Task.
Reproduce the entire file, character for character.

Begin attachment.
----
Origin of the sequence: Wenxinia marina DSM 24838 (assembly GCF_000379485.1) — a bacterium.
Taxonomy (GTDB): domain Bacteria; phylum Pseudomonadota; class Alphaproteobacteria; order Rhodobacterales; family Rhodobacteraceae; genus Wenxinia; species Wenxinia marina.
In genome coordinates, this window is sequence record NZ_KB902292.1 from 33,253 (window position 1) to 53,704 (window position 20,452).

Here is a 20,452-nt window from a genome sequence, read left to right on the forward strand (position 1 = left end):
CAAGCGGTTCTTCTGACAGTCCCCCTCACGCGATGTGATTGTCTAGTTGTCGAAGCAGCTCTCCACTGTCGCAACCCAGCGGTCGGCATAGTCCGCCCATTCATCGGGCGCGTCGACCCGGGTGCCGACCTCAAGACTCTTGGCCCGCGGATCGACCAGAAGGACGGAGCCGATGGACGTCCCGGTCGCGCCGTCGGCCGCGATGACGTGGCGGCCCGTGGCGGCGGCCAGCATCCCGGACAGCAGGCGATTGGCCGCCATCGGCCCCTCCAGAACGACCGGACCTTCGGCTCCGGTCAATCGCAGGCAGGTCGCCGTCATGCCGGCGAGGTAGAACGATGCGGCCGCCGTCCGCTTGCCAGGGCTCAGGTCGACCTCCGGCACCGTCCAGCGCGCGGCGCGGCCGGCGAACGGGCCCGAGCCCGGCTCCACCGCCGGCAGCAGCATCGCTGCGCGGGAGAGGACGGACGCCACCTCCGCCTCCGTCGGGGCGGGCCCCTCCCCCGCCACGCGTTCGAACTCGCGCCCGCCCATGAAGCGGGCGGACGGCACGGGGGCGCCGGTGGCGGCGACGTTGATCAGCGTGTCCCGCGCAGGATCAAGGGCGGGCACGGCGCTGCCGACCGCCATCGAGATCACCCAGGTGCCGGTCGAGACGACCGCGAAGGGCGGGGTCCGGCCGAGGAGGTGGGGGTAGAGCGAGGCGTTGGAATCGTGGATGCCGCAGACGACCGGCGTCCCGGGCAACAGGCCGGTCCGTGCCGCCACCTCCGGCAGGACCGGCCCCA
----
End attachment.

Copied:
Origin of the sequence: Wenxinia marina DSM 24838 (assembly GCF_000379485.1) — a bacterium.
Taxonomy (GTDB): domain Bacteria; phylum Pseudomonadota; class Alphaproteobacteria; order Rhodobacterales; family Rhodobacteraceae; genus Wenxinia; species Wenxinia marina.
In genome coordinates, this window is sequence record NZ_KB902292.1 from 33,253 (window position 1) to 53,704 (window position 20,452).

Here is a 20,452-nt window from a genome sequence, read left to right on the forward strand (position 1 = left end):
CAAGCGGTTCTTCTGACAGTCCCCCTCACGCGATGTGATTGTCTAGTTGTCGAAGCAGCTCTCCACTGTCGCAACCCAGCGGTCGGCATAGTCCGCCCATTCATCGGGCGCGTCGACCCGGGTGCCGACCTCAAGACTCTTGGCCCGCGGATCGACCAGAAGGACGGAGCCGATGGACGTCCCGGTCGCGCCGTCGGCCGCGATGACGTGGCGGCCCGTGGCGGCGGCCAGCATCCCGGACAGCAGGCGATTGGCCGCCATCGGCCCCTCCAGAACGACCGGACCTTCGGCTCCGGTCAATCGCAGGCAGGTCGCCGTCATGCCGGCGAGGTAGAACGATGCGGCCGCCGTCCGCTTGCCAGGGCTCAGGTCGACCTCCGGCACCGTCCAGCGCGCGGCGCGGCCGGCGAACGGGCCCGAGCCCGGCTCCACCGCCGGCAGCAGCATCGCTGCGCGGGAGAGGACGGACGCCACCTCCGCCTCCGTCGGGGCGGGCCCCTCCCCCGCCACGCGTTCGAACTCGCGCCCGCCCATGAAGCGGGCGGACGGCACGGGGGCGCCGGTGGCGGCGACGTTGATCAGCGTGTCCCGCGCAGGATCAAGGGCGGGCACGGCGCTGCCGACCGCCATCGAGATCACCCAGGTGCCGGTCGAGACGACCGCGAAGGGCGGGGTCCGGCCGAGGAGGTGGGGGTAGAGCGAGGCGTTGGAATCGTGGATGCCGCAGACGACCGGCGTCCCGGGCAACAGGCCGGTCCGTGCCGCCACCTCCGGCAGGACCGGCCCCA